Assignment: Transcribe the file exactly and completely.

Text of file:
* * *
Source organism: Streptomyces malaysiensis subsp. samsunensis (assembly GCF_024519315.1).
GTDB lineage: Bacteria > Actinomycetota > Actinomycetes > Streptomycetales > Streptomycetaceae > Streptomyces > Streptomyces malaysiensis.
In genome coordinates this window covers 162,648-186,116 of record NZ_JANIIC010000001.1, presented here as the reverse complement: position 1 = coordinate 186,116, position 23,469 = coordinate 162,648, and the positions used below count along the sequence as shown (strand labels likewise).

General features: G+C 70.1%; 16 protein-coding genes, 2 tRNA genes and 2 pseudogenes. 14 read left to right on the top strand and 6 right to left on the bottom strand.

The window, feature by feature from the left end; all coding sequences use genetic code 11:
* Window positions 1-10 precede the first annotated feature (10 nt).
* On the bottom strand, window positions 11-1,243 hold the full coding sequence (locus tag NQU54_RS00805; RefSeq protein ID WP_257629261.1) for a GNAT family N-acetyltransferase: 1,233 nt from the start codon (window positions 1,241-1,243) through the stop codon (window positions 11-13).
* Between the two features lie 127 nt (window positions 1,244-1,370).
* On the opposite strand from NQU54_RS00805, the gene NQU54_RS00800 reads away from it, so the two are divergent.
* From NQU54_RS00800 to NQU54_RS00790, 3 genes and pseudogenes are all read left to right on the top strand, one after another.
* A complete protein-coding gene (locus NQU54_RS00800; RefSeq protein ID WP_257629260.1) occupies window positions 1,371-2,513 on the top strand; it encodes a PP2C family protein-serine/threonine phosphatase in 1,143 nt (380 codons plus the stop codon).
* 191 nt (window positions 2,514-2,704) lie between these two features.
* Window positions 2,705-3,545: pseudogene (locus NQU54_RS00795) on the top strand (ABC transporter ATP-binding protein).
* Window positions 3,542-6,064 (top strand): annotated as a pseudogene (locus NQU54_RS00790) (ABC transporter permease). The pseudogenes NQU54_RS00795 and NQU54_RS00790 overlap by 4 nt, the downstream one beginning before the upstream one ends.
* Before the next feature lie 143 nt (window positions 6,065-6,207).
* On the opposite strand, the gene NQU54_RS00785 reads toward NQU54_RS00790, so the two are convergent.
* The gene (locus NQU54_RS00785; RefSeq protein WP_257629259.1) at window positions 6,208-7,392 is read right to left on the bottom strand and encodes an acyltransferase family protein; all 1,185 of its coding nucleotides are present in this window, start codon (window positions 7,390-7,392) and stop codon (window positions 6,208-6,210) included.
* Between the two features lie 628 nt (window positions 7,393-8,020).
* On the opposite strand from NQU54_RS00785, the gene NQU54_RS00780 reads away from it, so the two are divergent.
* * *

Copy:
Source organism: Streptomyces malaysiensis subsp. samsunensis (assembly GCF_024519315.1).
GTDB lineage: Bacteria > Actinomycetota > Actinomycetes > Streptomycetales > Streptomycetaceae > Streptomyces > Streptomyces malaysiensis.
In genome coordinates this window covers 162,648-186,116 of record NZ_JANIIC010000001.1, presented here as the reverse complement: position 1 = coordinate 186,116, position 23,469 = coordinate 162,648, and the positions used below count along the sequence as shown (strand labels likewise).

General features: G+C 70.1%; 16 protein-coding genes, 2 tRNA genes and 2 pseudogenes. 14 read left to right on the top strand and 6 right to left on the bottom strand.

The window, feature by feature from the left end; all coding sequences use genetic code 11:
* Window positions 1-10 precede the first annotated feature (10 nt).
* On the bottom strand, window positions 11-1,243 hold the full coding sequence (locus tag NQU54_RS00805; RefSeq protein ID WP_257629261.1) for a GNAT family N-acetyltransferase: 1,233 nt from the start codon (window positions 1,241-1,243) through the stop codon (window positions 11-13).
* Between the two features lie 127 nt (window positions 1,244-1,370).
* On the opposite strand from NQU54_RS00805, the gene NQU54_RS00800 reads away from it, so the two are divergent.
* From NQU54_RS00800 to NQU54_RS00790, 3 genes and pseudogenes are all read left to right on the top strand, one after another.
* A complete protein-coding gene (locus NQU54_RS00800; RefSeq protein ID WP_257629260.1) occupies window positions 1,371-2,513 on the top strand; it encodes a PP2C family protein-serine/threonine phosphatase in 1,143 nt (380 codons plus the stop codon).
* 191 nt (window positions 2,514-2,704) lie between these two features.
* Window positions 2,705-3,545: pseudogene (locus NQU54_RS00795) on the top strand (ABC transporter ATP-binding protein).
* Window positions 3,542-6,064 (top strand): annotated as a pseudogene (locus NQU54_RS00790) (ABC transporter permease). The pseudogenes NQU54_RS00795 and NQU54_RS00790 overlap by 4 nt, the downstream one beginning before the upstream one ends.
* Before the next feature lie 143 nt (window positions 6,065-6,207).
* On the opposite strand, the gene NQU54_RS00785 reads toward NQU54_RS00790, so the two are convergent.
* The gene (locus NQU54_RS00785; RefSeq protein WP_257629259.1) at window positions 6,208-7,392 is read right to left on the bottom strand and encodes an acyltransferase family protein; all 1,185 of its coding nucleotides are present in this window, start codon (window positions 7,390-7,392) and stop codon (window positions 6,208-6,210) included.
* Between the two features lie 628 nt (window positions 7,393-8,020).
* On the opposite strand from NQU54_RS00785, the gene NQU54_RS00780 reads away from it, so the two are divergent.